WASHINGTON, D.C. – The smoke from the Canadian wildfires is impacting most of the northeast, including our nation’s capital.
When people visit the capital city they usually take in the sites but because of the smoke, some of the sites are hard spot.
This is video of the White House in the late afternoon on Wednesday. Usually that building and the Washington Monument right behind it are pretty noticeable but that haze is clouding some of viewing.
The EPA has this fire and smoke map. Most of the New England area is highlighted in red, which means poor quality. In DC, officials said the air quality is rated as ‘code red’ meaning it’s equivalent to being exposed to about seven cigarettes a day if someone was to be outside the whole time, according to research from Stanford University. The last time the region was in code red was back in 2011 according to local forecasters. They said these hazy conditions very rare and hazardous.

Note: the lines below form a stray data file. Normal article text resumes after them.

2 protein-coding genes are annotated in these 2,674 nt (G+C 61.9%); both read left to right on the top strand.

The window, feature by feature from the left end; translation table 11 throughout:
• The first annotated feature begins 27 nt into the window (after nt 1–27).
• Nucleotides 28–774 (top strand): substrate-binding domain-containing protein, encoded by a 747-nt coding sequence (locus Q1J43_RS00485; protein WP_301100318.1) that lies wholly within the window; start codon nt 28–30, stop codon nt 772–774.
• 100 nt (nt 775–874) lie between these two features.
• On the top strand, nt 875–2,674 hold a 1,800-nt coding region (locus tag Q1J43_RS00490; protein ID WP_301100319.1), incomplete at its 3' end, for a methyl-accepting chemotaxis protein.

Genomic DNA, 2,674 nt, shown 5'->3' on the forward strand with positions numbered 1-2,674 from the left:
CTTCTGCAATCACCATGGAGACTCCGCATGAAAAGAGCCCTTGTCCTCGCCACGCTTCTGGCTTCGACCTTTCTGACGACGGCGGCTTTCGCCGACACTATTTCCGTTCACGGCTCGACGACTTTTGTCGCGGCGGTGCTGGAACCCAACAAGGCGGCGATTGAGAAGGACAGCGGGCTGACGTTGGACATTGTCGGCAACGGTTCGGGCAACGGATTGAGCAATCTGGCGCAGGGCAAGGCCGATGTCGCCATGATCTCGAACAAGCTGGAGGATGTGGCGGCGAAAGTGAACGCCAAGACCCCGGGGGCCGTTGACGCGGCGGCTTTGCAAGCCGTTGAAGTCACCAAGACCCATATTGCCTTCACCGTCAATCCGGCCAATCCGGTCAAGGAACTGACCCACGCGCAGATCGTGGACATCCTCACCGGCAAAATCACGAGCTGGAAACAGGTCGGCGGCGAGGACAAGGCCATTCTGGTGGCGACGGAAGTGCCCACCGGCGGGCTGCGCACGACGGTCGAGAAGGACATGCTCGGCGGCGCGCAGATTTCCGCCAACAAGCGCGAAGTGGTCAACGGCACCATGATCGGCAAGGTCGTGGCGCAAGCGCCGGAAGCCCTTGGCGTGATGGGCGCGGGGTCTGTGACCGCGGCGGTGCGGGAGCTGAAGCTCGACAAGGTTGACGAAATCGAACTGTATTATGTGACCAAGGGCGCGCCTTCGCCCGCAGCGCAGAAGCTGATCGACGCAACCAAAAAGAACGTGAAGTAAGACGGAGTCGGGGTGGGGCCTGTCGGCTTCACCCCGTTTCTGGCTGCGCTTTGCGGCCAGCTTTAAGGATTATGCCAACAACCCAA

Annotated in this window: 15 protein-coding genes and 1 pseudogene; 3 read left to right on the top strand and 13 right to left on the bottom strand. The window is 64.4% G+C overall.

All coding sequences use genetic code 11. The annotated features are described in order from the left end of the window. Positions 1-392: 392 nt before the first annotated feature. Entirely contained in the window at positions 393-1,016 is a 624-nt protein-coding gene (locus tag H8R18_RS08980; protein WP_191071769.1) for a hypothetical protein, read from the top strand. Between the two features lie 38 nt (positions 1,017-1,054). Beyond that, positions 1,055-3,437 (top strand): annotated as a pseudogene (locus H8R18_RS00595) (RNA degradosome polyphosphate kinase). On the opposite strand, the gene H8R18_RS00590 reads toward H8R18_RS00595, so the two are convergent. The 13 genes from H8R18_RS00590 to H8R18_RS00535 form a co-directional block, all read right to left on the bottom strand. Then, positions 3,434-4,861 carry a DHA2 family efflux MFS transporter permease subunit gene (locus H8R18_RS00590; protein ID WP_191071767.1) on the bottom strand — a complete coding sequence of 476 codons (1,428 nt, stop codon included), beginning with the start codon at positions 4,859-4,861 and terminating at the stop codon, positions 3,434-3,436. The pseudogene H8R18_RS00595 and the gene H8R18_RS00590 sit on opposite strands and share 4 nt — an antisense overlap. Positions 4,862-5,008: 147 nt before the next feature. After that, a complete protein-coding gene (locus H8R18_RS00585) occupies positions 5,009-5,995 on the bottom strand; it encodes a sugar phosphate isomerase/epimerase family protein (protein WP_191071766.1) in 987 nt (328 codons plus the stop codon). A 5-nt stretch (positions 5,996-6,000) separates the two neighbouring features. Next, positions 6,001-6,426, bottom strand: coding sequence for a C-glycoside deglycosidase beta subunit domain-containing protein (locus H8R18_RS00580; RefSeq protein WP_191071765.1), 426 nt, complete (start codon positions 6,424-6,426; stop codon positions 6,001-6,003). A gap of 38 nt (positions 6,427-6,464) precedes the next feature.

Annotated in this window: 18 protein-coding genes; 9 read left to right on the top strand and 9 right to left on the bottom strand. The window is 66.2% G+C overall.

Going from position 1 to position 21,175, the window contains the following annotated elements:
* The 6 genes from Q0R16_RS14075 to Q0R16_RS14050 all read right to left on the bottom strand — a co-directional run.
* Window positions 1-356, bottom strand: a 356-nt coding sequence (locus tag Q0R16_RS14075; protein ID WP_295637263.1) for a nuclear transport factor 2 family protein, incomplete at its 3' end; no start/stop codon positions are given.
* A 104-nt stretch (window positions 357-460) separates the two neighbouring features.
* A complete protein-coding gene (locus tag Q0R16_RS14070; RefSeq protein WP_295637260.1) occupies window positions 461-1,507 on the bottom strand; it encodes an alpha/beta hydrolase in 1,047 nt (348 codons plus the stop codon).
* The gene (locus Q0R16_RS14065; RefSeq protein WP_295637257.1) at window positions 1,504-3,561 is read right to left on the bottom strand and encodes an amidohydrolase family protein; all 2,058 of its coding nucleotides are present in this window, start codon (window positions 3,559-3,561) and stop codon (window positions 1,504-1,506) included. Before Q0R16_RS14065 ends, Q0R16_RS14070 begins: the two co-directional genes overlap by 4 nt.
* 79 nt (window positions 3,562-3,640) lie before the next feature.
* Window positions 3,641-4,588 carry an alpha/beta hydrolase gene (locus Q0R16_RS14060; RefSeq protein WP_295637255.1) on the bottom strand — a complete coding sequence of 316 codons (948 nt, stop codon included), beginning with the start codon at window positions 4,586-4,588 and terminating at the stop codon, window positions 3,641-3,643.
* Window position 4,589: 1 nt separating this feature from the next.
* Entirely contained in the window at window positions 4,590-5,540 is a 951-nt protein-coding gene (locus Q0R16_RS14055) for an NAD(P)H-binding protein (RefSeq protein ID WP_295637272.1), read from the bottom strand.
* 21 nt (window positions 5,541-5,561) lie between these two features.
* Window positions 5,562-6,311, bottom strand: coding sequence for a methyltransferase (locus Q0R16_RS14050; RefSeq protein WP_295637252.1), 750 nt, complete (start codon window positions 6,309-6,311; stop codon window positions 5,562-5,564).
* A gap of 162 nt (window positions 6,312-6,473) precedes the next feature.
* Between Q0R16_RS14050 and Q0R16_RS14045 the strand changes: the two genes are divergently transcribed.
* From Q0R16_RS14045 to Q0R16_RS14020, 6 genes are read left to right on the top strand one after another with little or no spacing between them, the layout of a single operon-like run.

Senate Majority Leader Chuck Schumer (D- NY) took to the Senate floor discussing the harmful impacts from the Canadian wildfires. He said these wildfires are unprecedented and adds that we cannot ignore that climate change makes these disasters worse.
“Warmer temperatures and severe droughts mean forests burn faster, burn hotter, and burn bigger,” said Sen. Chuck Schumer (D- NY). “And the warming is happening at a faster pace in countries with higher latitudes. None of this – none of this – is coincidence. This smoke and fog over New York and the rest of the Northeast is a warning from nature that we have a lot of work to do to reverse the destruction of climate change.”
The EPA said exposure to the smoke could affect your lungs and hearts which may cause breathing problems, aggravate asthma and other pre-existing lung diseases. The EPA is encouraging people to refrain from strenuous outdoor activity.